Fathers Day also gives those of us who have lost our earthly fathers an opportunity to accept the Red Pill. When one experiences the spiritual covering and blessings of a father, the loss of that individual leaves an emptiness that many take into their own mortality. The Blue Pill leaves some angry at God that dad is no longer here. To others, the Blue Pill says, “Don’t spend too much time considering that loss. Get over it and move on.” And still to others, the Blue Pill blissfully marginalizes fathers and counts the loss as non-consequential. Irrelevant to one’s own existence.

Fathers Day places fathers and the loss of fathers in the proper context. Fathers are people as are mothers. Fathers suffer from the same frailties and imperfections as do mothers. Fathers don’t get it right sometimes. Indeed, in some instances, fathers stink up the joint with error and miscalculations. Fathers are understood on some days and grossly misunderstood on others. Fathers experience seasons of great blessings and promotions, while also experiencing seasons of tremendous brokenness. Disappointments that they bare quietly. One day, fathers reach the door of mortality. And are committed to our memory. The Red Pill appreciates the humanity of fathers even as it appreciates the humanity in imperfect mothers.

Our Fathers Day celebrations need not cast humans with a kind of flawless divinity only possessed by God. We can witness to the men we have lost as fathers in both the acknowledgment of their shortcomings and the grandeur of their unquenchable love. The Red Pill affirms, “We honor not mythical images of absolute virtues, but real men. Cracked vessels. Imperfect individuals who in their imperfections, found the grace of God to love us unconditionally.” In this honest appreciation of the men was called dad, we allow them to be what I as a dad appreciate being — human. Not superhuman. Just human. So, we thank God for giving us the persons who, while sometimes wrestling with the contradictions of humanity, were our fathers nonetheless.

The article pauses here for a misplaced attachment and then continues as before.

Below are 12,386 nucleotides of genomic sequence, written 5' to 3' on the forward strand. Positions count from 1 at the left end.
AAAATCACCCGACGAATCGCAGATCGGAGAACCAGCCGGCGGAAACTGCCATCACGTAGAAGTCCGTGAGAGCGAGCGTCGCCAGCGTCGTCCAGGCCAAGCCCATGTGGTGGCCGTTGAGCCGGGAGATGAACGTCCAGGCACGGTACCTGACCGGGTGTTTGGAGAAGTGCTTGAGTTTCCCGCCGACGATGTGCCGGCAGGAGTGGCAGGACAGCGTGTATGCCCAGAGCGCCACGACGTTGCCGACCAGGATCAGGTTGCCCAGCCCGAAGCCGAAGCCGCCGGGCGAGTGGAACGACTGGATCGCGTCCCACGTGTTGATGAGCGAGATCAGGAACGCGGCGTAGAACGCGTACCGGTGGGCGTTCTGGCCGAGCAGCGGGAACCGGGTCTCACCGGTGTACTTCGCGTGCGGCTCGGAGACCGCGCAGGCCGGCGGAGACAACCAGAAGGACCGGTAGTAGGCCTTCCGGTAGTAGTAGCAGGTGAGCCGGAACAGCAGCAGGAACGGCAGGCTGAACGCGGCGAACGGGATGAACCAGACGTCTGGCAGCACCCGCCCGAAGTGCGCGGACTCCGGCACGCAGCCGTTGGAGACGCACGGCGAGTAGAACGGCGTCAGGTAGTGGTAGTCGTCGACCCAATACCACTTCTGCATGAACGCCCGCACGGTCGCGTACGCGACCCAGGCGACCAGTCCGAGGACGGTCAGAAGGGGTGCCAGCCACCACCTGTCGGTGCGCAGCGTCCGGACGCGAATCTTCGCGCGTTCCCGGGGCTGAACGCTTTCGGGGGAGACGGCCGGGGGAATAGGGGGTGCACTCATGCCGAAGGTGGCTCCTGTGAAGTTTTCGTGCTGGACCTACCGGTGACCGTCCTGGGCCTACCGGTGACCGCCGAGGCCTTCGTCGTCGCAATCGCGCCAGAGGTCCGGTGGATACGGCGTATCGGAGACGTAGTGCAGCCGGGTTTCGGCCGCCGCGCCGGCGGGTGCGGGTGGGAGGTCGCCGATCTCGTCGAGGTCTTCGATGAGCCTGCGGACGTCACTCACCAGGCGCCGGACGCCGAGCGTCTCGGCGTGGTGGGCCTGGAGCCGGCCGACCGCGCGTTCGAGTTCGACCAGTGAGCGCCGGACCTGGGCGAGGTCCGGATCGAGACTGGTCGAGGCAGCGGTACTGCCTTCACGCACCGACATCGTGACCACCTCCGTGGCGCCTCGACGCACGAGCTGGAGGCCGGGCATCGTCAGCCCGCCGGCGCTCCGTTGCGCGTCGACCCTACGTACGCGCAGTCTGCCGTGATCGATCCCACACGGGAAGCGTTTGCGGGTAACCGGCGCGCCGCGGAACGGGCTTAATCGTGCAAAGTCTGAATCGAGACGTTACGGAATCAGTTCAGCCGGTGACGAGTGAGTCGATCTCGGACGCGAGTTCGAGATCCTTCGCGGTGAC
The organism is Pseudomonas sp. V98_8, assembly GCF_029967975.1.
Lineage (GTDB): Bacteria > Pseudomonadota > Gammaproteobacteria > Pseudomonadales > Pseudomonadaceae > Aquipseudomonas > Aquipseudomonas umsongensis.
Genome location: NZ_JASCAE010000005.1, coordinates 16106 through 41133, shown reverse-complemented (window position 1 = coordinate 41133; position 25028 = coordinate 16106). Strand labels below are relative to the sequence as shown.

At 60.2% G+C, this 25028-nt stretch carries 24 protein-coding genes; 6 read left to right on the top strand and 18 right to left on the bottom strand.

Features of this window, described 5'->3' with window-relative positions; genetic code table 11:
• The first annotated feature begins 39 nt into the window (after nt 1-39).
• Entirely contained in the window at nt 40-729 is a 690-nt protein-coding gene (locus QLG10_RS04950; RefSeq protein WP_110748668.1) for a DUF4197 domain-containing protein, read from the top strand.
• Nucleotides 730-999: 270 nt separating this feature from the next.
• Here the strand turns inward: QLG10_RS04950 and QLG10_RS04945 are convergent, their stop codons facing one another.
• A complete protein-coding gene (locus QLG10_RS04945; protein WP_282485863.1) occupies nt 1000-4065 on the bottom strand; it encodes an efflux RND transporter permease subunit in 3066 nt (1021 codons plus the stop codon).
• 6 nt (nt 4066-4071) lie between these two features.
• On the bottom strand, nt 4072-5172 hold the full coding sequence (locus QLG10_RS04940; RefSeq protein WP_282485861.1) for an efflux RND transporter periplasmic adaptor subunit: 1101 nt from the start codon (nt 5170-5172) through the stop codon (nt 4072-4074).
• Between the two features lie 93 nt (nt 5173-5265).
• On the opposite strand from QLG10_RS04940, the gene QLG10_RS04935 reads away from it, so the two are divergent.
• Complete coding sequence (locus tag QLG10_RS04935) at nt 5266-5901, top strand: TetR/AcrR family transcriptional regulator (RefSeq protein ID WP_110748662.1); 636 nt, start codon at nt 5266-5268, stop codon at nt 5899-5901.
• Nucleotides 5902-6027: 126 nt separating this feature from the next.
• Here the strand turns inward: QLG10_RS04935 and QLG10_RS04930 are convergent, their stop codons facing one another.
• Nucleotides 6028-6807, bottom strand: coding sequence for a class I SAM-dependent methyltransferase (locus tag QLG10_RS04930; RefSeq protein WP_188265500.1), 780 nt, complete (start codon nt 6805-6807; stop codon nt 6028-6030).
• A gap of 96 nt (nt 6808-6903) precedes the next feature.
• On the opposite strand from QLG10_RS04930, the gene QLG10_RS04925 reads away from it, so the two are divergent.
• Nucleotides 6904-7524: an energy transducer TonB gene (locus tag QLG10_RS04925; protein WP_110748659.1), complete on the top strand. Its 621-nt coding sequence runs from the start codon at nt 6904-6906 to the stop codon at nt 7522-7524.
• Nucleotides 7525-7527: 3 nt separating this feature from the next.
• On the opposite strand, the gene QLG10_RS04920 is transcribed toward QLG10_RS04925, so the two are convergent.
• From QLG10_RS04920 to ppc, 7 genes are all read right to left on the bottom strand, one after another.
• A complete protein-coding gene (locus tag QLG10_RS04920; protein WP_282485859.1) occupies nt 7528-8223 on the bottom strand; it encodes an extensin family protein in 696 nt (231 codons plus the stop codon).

On this Fathers Day, I close by reflecting on that book — Seven Habits of Highly Effective People. Several years ago, I was introduced to Covey’s work in a corporate setting and specifically, a leadership class designed around this book. In one exercise, managers were instructed to write a eulogy. But this eulogy had to be written for ourselves, as given through the eyes of someone we loved. We were then asked to read the eulogy to the others managers in the class. I witnessed these bright, energetic, and driven individuals one-by-one crumbling in tears before their corporate colleagues.

Covey’s work had reached into areas of our lives and our souls that are seldom revealed in meetings, business deals, and the corporate grind. But Covey had exposed us.

I wrote my eulogy through the prisms of my children’s voices. More specifically, through what I would hope they could say about their dad in my passing. For those few minutes, nothing else mattered. Reading those words placed all accomplishments, ambitions, and concerns in the most remote reaches of how I defined myself and my life. And as the tears flowed down my face, the only thing that really mattered was the hope of leaving my daughters with something that gave purpose to their lives. Years later, I would have the opportunity to deliver my dad’s eulogy. And it is an honor I will cherish for the rest of my life.

I reflect on Covey’s book here because it does reveal what men are feeling across this nation. Sometimes men are maligned by politicians, the media, churches, and even family members. And the broad strokes these messages apply also paint men who would die for their children without a moment’s hesitation.

On this Father’s Day, if you want to both give and receive a gift, here’s an idea. Give your father, the father of your children, and surrogate fathers an opportunity to eulogize themselves from the perspective of the children in their lives. It will be a Fathers Day gift that keeps giving into the day and years to come.

Happy Fathers Day and may God’s blessings be on dads all over this great country.